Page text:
No. 1: Last Saturday, at the Grouchmate's suggestion, we went to see the new football/inspirational movie "Invincible", the true story of former bartender and unemployed substitute teacher, Vince Papale, who attended an open tryout to the Phildelphia Eagles football team.
This is a Disney production, and if there is any movie form that Disney does well it is the sports genre. You can count on two things in any Disney sports film,
1) The main character will be a disadvantaged underdog, and
2) despite insurmountable odds, the character perseveres and attains the goal.
"Invincible" character Vince Papale is played by Mark Wahlberg who, physically, does not come close to resembling the real life character (Wahlberg cannot be more than 170 lbs. soaking wet) but at least generates the "down on your luck" attitude that one would expect to find in the run down "south Philly" neighborhoods.
Of course, there is a love interest which is played modestly enough, and many of the scenes center around the run down bar that Vince worked in, populated by a crowd you would NEVER find in the sitcom "Cheers". There are also "buddy" sub plots featuring "salt of the earth" flawed characters.
Even though the ending is preordained, and no surprise, it does relatively well protraying the reality of a 30 year old guy trying to compete with professional athletes performing at the highest levels of ability. Especially effective is the scene where Vince opens the season on special teams against the Dallas Cowboys in the Cowboys' stadium. The camera work, frantic 1 second clips of the crowd, the fiield, the opposing team, and amplifying the crowd noise, does an effective job of portraying the sheer terror probably felt by Vince as his first time experience in the "big time". The scene reminded me of my own experience in high school running in the city wide track meet in the large venue of a public auditoreum. Loose bowels (the bathrooms were VERY busy) the weak legs and churning stomachs of the VERY nervous. Whoa!
Overall, I thought that the movie was entertaining, even though NOT worth the $9.00 admission, and made me forget about real life for most of two hours, which is why I enjoy movies so much.
In a few months it'll be out on DVD, so rent it and enjoy.
No. 2: Tristan and Isolde, a love story set in the post Roman Brittish Isles, before it was predominately English.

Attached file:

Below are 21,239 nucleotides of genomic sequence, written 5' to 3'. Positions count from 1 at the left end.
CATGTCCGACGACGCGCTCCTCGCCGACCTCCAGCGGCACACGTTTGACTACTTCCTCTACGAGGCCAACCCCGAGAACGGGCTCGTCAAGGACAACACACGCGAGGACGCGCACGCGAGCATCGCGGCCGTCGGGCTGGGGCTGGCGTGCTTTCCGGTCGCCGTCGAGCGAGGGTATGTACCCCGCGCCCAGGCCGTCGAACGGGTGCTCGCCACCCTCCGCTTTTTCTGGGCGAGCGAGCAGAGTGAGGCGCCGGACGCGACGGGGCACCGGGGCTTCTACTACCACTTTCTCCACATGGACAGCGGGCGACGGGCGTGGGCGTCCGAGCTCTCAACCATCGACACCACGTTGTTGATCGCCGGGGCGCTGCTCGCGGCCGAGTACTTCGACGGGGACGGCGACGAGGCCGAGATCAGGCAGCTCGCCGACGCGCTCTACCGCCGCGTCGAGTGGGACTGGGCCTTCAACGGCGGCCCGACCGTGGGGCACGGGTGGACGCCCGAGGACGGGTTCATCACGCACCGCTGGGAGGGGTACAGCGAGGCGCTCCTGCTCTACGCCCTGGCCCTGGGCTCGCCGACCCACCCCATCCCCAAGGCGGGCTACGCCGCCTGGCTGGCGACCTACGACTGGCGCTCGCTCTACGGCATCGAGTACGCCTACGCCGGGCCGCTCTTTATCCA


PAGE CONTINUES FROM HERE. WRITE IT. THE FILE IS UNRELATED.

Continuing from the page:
After years of Roman domination, the various tribes of Picts, Angles, Celts, etc. try to unite under one man in order to throw off the influence of the Irish whom the Romans ignored and allowed to grow strong. A united Irish power, led by a powerful king, initially succeeds in squashing this united group, but...Tristan, the adoptive son of the erswhile King Marke, is though to be killed, and is set off in a funerary boat which, eventuall, lands on the Irish coast. When the Irish king's daughter, Isolde, finds Tristan, she recognizes that he is barely alive due to a paralyzing poison from a raiding Irish warrior's weapon, so she secretly nurses him back to health and, of course, falls in love with him. Although she keeps her identity from him Isolde discovers who Tristan really is and warns him to flee back to his people.
Meanwhile, the Irish king hatches a plot to subvert the new unity of the English tribes by hosting a tournament for the tribal leaders. The prize: the hand of his beautiful daughter, Isolde. His plan is to allow the tribes to believe that this is a peace offering and, when they are complacent, then attack and utterly destroy them.
Imagine Isolde's surprise and delight when, at tournament time, she sees that Tristan is the champion for King Marke, but little does she know that it is not Tristan who will win her hand, but Tristan's adoptive father, King Marke.
The following events lead to treachery, infidelity, death and redemption, large themes to be sure!
Filmed in the Czeck Republic and employing European actors, this film is a pleasure to watch even though the main characters are faithless and dishonest people who recieve the just desserts of their actions.
"Tristan And Isolde" is a movie worth the rental fee, rated PG-13 for implied sexual activity (none graphic) and violence, it is suitable for all but the youngest kidswho may become bored with it.
No. 3: "Inside Man" with Denzel Washington, Clive Owen and Jodie Foster, directed and produced by Spike Lee.
I like Denzel, really like him as an actor, and would watch almost anything he is in just on the basis of his presence, but this movie just did not deliver the goods. An ambitious plot line involving financial profiteering during Germany's "Final Solution" in WW II and the building of a financial banking empire into the 21st century does NOT guarantee a satisfying result.
Denzel plays a hostage negotiator in the NYPD who is called to mediate a hostage situation that takes place during a bank robbery. But when the hostages are released and no robbers are found everyone is puzzeled. To make it even more bizzare, there is no real robbery!
An after event audit reveals that nothing was stolen! No robbery, no robbers, no crime? Denzel is smarter than that so he attempts to sove the case that his bosses say he should let go. This is where the film becomes a bore. Jodie Fosters role is one of the most puzzling, who the heck IS she, and what exactly DOES she do at the behest of the bank's owner? We never really find out either. All we really know is that there was a document implicating the banker with Nazi activities and she is supposed to guarantee that it will not come to the surface. How this is done we never see. A totally wasted role. She must have needed the money, I guess.
I won't divulge any more of the plot on the offchance that there are other Denzel fans who might like to see this movie despite my panning it. Just suffice it to say that Spike Lee produced a flop.
Rent at your own risk.Rated "R" for tons of foul language interspersed with large tracks of nothin-ness.